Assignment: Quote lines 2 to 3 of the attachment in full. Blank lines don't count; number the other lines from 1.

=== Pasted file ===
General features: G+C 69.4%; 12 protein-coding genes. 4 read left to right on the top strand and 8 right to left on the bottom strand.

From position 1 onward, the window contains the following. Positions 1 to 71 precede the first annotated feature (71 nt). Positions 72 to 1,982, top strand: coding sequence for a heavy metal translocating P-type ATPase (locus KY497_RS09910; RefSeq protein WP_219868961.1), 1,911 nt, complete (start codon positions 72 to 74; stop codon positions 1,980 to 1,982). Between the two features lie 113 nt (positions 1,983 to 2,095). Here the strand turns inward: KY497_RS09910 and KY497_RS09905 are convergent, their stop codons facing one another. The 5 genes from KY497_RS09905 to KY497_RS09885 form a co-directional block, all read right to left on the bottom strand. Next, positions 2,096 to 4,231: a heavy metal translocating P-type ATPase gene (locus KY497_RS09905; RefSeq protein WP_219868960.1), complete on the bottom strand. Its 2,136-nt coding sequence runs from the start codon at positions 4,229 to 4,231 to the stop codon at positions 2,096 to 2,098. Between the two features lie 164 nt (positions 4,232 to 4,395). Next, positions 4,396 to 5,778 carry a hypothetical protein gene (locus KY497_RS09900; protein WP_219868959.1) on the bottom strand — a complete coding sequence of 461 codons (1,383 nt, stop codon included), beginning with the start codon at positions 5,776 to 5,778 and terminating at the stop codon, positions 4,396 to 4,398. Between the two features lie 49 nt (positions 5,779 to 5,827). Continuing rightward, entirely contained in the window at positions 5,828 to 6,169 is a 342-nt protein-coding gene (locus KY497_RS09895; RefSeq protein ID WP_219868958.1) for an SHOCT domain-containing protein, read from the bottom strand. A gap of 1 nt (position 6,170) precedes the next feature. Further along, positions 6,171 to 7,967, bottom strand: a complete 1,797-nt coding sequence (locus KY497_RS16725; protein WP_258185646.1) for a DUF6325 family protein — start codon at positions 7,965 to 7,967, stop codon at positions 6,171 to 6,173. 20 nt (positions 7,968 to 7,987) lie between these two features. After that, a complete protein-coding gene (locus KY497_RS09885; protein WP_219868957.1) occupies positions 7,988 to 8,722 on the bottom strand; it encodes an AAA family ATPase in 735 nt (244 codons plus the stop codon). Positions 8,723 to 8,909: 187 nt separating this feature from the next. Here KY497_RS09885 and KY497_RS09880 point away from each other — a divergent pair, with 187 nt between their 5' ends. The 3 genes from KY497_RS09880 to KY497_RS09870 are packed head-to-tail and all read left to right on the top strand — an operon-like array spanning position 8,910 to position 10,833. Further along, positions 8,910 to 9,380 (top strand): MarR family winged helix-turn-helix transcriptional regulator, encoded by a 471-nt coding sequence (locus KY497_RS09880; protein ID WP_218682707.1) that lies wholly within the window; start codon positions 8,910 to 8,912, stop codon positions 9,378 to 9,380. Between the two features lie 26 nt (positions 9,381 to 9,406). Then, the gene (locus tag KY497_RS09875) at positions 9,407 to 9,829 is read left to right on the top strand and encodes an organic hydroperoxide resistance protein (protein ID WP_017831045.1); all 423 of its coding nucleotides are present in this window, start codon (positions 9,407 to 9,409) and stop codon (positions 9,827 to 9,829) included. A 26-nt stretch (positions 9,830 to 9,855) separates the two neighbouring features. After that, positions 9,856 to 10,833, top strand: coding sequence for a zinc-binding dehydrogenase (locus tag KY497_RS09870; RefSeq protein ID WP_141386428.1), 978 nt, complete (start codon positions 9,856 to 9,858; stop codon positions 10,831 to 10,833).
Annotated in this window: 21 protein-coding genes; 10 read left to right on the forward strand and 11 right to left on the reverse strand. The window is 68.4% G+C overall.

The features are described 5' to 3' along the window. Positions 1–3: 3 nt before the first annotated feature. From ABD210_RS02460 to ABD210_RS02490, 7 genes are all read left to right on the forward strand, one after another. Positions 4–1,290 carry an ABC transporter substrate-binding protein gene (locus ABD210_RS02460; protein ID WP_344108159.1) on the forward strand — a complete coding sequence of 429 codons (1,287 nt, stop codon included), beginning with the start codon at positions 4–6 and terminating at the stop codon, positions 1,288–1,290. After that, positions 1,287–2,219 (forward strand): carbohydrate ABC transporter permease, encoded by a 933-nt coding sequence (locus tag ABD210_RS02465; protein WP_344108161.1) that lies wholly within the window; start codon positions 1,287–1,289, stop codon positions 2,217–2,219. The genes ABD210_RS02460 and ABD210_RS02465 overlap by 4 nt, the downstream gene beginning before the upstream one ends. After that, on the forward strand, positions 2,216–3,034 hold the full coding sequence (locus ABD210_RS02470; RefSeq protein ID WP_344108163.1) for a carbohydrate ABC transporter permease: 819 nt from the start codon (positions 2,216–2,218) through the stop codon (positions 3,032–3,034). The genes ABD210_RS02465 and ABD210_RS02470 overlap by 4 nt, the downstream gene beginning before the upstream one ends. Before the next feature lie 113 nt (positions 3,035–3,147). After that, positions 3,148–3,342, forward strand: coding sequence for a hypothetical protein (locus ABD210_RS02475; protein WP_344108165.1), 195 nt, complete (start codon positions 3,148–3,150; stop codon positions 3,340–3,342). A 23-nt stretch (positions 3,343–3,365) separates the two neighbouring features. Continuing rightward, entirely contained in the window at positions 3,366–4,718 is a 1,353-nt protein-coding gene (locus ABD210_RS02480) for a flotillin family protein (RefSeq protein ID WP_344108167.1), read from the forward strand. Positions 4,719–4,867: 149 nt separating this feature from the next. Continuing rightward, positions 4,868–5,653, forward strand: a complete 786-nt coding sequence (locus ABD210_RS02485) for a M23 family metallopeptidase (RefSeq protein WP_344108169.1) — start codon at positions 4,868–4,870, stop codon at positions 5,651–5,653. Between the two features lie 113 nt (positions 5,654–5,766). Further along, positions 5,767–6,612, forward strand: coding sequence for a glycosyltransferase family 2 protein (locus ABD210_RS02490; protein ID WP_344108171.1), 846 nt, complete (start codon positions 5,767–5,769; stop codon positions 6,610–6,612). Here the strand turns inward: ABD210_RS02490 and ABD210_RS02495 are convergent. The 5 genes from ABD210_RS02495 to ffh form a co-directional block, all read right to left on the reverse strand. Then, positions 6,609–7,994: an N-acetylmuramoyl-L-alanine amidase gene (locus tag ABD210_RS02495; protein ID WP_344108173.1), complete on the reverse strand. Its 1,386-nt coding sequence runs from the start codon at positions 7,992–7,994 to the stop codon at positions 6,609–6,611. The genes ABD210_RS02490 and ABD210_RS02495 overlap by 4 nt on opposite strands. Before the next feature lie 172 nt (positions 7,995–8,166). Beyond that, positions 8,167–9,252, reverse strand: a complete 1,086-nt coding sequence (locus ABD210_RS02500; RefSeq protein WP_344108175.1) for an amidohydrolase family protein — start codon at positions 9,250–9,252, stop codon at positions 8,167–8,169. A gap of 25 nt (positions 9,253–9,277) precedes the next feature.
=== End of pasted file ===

From position 1 onward, the window contains the following. Positions 1 to 71 precede the first annotated feature (71 nt). Positions 72 to 1,982, top strand: coding sequence for a heavy metal translocating P-type ATPase (locus KY497_RS09910; RefSeq protein WP_219868961.1), 1,911 nt, complete (start codon positions 72 to 74; stop codon positions 1,980 to 1,982). Between the two features lie 113 nt (positions 1,983 to 2,095). Here the strand turns inward: KY497_RS09910 and KY497_RS09905 are convergent, their stop codons facing one another. The 5 genes from KY497_RS09905 to KY497_RS09885 form a co-directional block, all read right to left on the bottom strand. Next, positions 2,096 to 4,231: a heavy metal translocating P-type ATPase gene (locus KY497_RS09905; RefSeq protein WP_219868960.1), complete on the bottom strand. Its 2,136-nt coding sequence runs from the start codon at positions 4,229 to 4,231 to the stop codon at positions 2,096 to 2,098. Between the two features lie 164 nt (positions 4,232 to 4,395). Next, positions 4,396 to 5,778 carry a hypothetical protein gene (locus KY497_RS09900; protein WP_219868959.1) on the bottom strand — a complete coding sequence of 461 codons (1,383 nt, stop codon included), beginning with the start codon at positions 5,776 to 5,778 and terminating at the stop codon, positions 4,396 to 4,398. Between the two features lie 49 nt (positions 5,779 to 5,827). Continuing rightward, entirely contained in the window at positions 5,828 to 6,169 is a 342-nt protein-coding gene (locus KY497_RS09895; RefSeq protein ID WP_219868958.1) for an SHOCT domain-containing protein, read from the bottom strand. A gap of 1 nt (position 6,170) precedes the next feature. Further along, positions 6,171 to 7,967, bottom strand: a complete 1,797-nt coding sequence (locus KY497_RS16725; protein WP_258185646.1) for a DUF6325 family protein — start codon at positions 7,965 to 7,967, stop codon at positions 6,171 to 6,173. 20 nt (positions 7,968 to 7,987) lie between these two features. After that, a complete protein-coding gene (locus KY497_RS09885; protein WP_219868957.1) occupies positions 7,988 to 8,722 on the bottom strand; it encodes an AAA family ATPase in 735 nt (244 codons plus the stop codon). Positions 8,723 to 8,909: 187 nt separating this feature from the next. Here KY497_RS09885 and KY497_RS09880 point away from each other — a divergent pair, with 187 nt between their 5' ends. The 3 genes from KY497_RS09880 to KY497_RS09870 are packed head-to-tail and all read left to right on the top strand — an operon-like array spanning position 8,910 to position 10,833. Further along, positions 8,910 to 9,380 (top strand): MarR family winged helix-turn-helix transcriptional regulator, encoded by a 471-nt coding sequence (locus KY497_RS09880; protein ID WP_218682707.1) that lies wholly within the window; start codon positions 8,910 to 8,912, stop codon positions 9,378 to 9,380. Between the two features lie 26 nt (positions 9,381 to 9,406). Then, the gene (locus tag KY497_RS09875) at positions 9,407 to 9,829 is read left to right on the top strand and encodes an organic hydroperoxide resistance protein (protein ID WP_017831045.1); all 423 of its coding nucleotides are present in this window, start codon (positions 9,407 to 9,409) and stop codon (positions 9,827 to 9,829) included. A 26-nt stretch (positions 9,830 to 9,855) separates the two neighbouring features. After that, positions 9,856 to 10,833, top strand: coding sequence for a zinc-binding dehydrogenase (locus tag KY497_RS09870; RefSeq protein ID WP_141386428.1), 978 nt, complete (start codon positions 9,856 to 9,858; stop codon positions 10,831 to 10,833).
Annotated in this window: 21 protein-coding genes; 10 read left to right on the forward strand and 11 right to left on the reverse strand. The window is 68.4% G+C overall.